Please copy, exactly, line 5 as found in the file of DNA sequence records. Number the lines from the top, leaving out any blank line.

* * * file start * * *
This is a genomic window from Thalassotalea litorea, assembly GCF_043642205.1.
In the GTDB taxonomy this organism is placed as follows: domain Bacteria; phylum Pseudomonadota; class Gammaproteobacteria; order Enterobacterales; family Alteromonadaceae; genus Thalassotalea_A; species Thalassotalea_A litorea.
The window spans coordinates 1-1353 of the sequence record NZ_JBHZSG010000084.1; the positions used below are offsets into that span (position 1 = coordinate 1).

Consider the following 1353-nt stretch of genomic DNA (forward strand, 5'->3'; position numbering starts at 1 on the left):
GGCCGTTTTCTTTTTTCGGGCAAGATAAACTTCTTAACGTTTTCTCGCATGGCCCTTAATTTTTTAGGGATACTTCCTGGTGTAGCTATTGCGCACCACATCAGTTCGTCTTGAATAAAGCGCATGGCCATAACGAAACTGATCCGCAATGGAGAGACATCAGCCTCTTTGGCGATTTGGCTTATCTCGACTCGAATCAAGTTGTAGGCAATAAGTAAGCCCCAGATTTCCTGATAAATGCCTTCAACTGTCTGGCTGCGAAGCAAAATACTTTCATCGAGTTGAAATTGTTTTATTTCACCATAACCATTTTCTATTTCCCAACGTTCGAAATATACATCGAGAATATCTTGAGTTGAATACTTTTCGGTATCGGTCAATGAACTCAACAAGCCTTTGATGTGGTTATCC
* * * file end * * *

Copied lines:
GGCCGTTTTCTTTTTTCGGGCAAGATAAACTTCTTAACGTTTTCTCGCATGGCCCTTAATTTTTTAGGGATACTTCCTGGTGTAGCTATTGCGCACCACATCAGTTCGTCTTGAATAAAGCGCATGGCCATAACGAAACTGATCCGCAATGGAGAGACATCAGCCTCTTTGGCGATTTGGCTTATCTCGACTCGAATCAAGTTGTAGGCAATAAGTAAGCCCCAGATTTCCTGATAAATGCCTTCAACTGTCTGGCTGCGAAGCAAAATACTTTCATCGAGTTGAAATTGTTTTATTTCACCATAACCATTTTCTATTTCCCAACGTTCGAAATATACATCGAGAATATCTTGAGTTGAATACTTTTCGGTATCGGTCAATGAACTCAACAAGCCTTTGATGTGGTTATCC